Rail is the real road to progress
Whether it be by car, train or plane, you’ll probably be traveling home to see your family this holiday season. Unfortunately, Virginia isn’t particularly effective with its travel infrastructure.
Let’s talk cars, for example.
Many of the complaints about traffic issues in Virginia relate to traveling on I-95, specifically when traveling northbound. To combat this problem back in 2007, Gov. Bob McDonnell approved and began construction on the I-495 Express Lanes project. Essentially, it’s four high-occupancy toll lanes geared to providing drivers in Northern Virginia a less congested and more reliable transportation improvement on one of Virginia’s busiest roadways.
The flaw in the Governor’s $2 billion road is that it’s short-sighted. Transportation experts like Rachel Weinberger, co-author of “Auto-Motives: Understanding Car Use Behaviors” agree that adding lanes and thus expanding highways are short-term solutions that actually create more congestion.
The 495 express lanes also rely on dynamic tolls that adjust toll prices according to traffic volume; the more traffic, the higher the toll. While it’s too early to get statistics or data, drivers won’t appreciate being doubly charged for driving on a road they already paid for through taxes.
It’s also necessary to consider factors like the rising cost of gasoline, road maintenance, the financial effects of America’s dependence on importing foreign oil, the cost of automobile collisions and accidents when considering travel by car. The state of Virginia spends millions of dollars a year taking care of roads primarily used for commuting when a faster, environmental and consumer-friendly alternative, but significantly underfunded option exist: the train.
Unfortunately for any American train enthusiast, America only has Amtrak as a provider for intercity passenger train travel.
While Amtrak is heavily subsidized by the federal government, it’s not as big a drain as roads are. Of the 2013 federal budget transportation request, $1.4 billion is designated for rail. The other $73.6 billion is for roadways. Car transportation is massively inefficient; although a 2012 report by the Census Bureau found that more than 86 percent of American workers commute using cars, more that 87 percent of that number drives alone. Only 10 percent of commuters engage in carpooling. Dividing the budget in a manner that favors car travel sends a bad message to the public. It also serves to reinforce the present focus on cars as the mainstream medium of transportation.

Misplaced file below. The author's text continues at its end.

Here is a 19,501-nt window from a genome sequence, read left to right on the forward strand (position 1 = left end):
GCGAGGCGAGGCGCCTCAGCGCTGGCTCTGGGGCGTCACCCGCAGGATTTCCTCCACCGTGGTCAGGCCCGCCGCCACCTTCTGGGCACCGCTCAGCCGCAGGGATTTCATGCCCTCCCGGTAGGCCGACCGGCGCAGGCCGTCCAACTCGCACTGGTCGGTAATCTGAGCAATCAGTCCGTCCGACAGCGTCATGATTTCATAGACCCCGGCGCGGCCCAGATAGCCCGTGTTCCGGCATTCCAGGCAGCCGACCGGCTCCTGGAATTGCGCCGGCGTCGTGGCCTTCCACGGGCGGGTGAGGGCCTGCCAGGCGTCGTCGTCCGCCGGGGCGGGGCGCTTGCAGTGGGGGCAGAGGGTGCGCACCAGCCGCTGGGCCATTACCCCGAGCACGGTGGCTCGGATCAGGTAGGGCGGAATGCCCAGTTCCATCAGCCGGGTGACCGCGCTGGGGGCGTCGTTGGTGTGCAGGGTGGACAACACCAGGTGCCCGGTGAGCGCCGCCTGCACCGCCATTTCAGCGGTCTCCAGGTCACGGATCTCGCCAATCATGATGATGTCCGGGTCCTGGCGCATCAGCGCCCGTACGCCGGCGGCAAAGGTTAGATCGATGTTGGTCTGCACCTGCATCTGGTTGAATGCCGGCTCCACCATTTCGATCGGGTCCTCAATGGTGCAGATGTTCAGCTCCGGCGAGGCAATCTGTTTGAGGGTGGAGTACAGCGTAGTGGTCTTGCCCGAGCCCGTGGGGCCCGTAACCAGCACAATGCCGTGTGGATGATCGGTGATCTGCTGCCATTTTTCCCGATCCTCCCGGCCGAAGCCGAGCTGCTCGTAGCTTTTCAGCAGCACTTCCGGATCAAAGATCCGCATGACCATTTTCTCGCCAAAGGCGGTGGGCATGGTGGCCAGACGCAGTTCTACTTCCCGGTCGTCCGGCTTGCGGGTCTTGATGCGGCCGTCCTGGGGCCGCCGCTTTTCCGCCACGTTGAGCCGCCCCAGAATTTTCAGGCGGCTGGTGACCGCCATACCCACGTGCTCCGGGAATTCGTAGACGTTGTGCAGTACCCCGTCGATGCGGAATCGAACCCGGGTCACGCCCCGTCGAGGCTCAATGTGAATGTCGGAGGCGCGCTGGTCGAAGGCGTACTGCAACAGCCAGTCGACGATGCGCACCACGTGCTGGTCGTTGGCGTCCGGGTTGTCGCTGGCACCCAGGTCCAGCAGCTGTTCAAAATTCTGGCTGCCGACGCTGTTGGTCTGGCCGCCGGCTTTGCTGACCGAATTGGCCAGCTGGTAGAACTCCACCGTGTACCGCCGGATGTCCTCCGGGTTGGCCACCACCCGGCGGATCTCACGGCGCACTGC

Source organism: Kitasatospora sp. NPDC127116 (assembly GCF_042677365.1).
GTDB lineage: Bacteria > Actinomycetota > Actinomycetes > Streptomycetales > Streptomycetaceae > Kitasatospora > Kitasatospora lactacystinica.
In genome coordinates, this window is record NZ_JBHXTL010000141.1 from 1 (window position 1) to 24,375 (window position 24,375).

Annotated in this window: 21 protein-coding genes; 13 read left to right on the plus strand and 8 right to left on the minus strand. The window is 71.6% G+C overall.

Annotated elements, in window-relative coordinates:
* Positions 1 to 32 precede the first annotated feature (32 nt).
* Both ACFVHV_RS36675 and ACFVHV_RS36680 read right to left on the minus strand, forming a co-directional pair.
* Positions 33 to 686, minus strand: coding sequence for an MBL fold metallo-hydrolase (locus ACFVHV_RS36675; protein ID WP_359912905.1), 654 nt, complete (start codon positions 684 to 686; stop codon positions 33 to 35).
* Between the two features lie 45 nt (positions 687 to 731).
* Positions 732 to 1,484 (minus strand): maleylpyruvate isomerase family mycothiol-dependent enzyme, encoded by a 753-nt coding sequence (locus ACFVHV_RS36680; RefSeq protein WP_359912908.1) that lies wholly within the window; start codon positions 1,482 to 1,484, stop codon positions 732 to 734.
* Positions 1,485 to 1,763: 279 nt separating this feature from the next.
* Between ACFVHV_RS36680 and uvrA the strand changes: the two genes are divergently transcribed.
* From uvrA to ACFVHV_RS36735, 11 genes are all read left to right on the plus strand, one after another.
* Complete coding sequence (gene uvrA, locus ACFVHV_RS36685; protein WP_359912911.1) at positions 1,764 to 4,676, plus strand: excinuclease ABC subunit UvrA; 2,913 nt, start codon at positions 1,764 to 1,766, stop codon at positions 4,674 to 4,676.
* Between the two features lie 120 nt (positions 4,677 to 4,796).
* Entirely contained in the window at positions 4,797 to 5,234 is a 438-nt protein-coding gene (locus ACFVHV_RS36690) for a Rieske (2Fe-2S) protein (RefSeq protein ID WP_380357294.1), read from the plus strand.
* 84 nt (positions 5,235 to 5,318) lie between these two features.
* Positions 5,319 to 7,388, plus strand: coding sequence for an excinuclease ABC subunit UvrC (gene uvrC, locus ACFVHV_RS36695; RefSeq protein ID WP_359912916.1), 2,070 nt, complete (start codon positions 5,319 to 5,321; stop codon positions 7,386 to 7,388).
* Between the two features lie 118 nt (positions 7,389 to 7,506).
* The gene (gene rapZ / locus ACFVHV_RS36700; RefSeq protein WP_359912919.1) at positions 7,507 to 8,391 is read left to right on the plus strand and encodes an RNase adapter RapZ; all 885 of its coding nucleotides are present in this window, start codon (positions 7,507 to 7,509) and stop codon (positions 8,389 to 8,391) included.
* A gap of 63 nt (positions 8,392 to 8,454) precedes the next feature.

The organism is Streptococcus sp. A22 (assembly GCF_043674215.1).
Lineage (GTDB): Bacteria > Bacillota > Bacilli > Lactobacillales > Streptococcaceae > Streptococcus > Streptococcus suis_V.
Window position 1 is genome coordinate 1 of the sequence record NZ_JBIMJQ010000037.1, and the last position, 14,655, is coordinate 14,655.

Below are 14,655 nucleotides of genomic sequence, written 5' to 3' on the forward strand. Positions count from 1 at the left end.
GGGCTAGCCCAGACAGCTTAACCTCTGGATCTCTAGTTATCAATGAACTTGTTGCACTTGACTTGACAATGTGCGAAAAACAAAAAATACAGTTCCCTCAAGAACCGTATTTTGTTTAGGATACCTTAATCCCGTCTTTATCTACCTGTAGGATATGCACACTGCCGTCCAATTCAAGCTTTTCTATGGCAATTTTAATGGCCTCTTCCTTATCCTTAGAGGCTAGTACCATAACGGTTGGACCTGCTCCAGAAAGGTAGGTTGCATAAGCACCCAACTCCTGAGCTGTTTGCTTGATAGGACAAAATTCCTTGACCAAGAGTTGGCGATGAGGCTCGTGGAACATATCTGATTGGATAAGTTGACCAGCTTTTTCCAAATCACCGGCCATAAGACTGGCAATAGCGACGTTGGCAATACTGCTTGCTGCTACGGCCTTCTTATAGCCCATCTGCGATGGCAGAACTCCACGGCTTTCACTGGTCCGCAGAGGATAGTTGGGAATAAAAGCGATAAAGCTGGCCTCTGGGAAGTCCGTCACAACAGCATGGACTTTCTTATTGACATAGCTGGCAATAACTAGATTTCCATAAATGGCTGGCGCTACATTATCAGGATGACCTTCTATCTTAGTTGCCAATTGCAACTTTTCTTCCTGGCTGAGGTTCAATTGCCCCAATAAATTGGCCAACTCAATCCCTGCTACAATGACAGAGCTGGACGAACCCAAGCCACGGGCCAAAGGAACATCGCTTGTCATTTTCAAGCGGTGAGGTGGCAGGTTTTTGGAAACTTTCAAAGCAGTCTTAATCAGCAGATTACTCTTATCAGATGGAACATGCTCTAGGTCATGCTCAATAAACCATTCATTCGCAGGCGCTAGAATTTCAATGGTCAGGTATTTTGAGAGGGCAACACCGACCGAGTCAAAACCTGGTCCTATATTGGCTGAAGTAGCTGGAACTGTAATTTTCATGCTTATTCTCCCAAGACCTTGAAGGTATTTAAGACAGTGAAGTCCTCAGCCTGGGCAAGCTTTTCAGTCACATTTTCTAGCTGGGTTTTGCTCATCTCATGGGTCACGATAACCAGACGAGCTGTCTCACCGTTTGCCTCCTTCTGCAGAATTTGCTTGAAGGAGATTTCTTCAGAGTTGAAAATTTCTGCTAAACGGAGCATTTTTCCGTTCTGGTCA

Virginians want rail. Norfolk has an Amtrak service running from Norfolk to Washington D.C. scheduled to open on Dec. 12. According to the Daily Press, a Hampton Roads newspaper, the inaugural train is already sold out and public demand has forced the service to add four additional cars and 280 seats. That kind of demand is a mandate for the state government to take action. Although the federal government approved a $45.4 million grant for improving passenger rail between Richmond and D.C., the grant only covers preliminary engineering and environmental impact assessment of the feasibility of developing high-speed passenger rail. The project’s ultimate goal, according the an October press release by Senator Mark Warner’s office, is to provide 85-100 mph rail service that will allow passengers to travel 115 miles in around 90 minutes.
The project’s aims are a disappointment. Japan and China, among other nations, have had bullet trains and high speed rail for much longer; France, whose had bullet trains since 1959, has a train that traverses through the countryside at 357.2 miles per hour. Though it fails to surpass Japan’s magnetically levitated train, which hit 361 mph in 2003, it’s a mark at how far behind America is in transportation innovation. Not only should we be just as advanced as France, but we should also be working with state-originated funds.
Instead of pouring more money at expanding highways and pumping up infrastructure of the past, we should be investing in projects that will spur economic benefits for both the state and consumers.
While you’re taking your 2-3 hour trip back to your home during break, consider writing a letter to your Congressional official.